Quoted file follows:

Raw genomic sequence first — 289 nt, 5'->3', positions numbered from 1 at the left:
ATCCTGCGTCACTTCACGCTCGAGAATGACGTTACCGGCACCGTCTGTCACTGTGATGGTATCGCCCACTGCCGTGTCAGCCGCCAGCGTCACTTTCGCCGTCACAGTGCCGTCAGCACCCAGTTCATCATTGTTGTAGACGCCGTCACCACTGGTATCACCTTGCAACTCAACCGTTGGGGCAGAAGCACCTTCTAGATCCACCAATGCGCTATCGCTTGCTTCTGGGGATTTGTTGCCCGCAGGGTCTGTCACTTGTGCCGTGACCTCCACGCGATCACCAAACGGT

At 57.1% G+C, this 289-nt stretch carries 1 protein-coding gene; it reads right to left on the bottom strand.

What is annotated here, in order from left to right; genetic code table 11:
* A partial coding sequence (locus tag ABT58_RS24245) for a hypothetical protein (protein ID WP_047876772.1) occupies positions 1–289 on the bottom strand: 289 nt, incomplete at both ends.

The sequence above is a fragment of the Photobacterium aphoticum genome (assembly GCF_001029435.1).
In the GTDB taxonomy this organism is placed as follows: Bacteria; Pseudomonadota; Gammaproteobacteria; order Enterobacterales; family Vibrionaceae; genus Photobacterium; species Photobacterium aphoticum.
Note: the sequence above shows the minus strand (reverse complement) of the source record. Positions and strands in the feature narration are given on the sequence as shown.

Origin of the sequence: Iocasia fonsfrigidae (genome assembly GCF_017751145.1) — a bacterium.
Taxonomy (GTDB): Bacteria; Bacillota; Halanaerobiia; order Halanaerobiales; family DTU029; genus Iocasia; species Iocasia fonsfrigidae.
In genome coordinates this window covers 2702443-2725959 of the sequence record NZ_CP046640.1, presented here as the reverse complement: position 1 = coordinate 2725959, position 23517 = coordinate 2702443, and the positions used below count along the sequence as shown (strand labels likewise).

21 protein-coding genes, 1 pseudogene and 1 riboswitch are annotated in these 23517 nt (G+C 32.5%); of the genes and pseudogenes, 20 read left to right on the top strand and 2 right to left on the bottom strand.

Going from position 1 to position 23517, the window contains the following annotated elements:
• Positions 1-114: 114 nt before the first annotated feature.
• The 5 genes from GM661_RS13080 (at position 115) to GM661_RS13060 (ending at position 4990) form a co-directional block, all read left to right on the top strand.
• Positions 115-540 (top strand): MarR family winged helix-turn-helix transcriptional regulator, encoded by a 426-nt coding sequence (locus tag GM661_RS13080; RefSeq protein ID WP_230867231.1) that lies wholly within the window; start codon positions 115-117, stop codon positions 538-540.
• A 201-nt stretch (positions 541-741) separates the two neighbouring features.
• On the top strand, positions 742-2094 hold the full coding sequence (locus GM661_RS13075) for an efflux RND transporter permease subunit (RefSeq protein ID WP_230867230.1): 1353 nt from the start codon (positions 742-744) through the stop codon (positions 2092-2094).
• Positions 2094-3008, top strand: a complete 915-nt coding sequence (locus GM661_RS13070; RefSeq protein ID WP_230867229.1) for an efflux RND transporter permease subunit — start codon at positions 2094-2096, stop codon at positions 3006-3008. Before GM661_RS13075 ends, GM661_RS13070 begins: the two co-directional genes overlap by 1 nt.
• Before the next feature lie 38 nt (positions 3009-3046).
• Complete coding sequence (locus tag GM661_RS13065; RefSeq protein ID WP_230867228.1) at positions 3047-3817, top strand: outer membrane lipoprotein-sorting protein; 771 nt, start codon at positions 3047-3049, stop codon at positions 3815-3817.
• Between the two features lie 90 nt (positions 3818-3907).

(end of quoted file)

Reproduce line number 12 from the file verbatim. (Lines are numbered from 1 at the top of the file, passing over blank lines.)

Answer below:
21 protein-coding genes, 1 pseudogene and 1 riboswitch are annotated in these 23517 nt (G+C 32.5%); of the genes and pseudogenes, 20 read left to right on the top strand and 2 right to left on the bottom strand.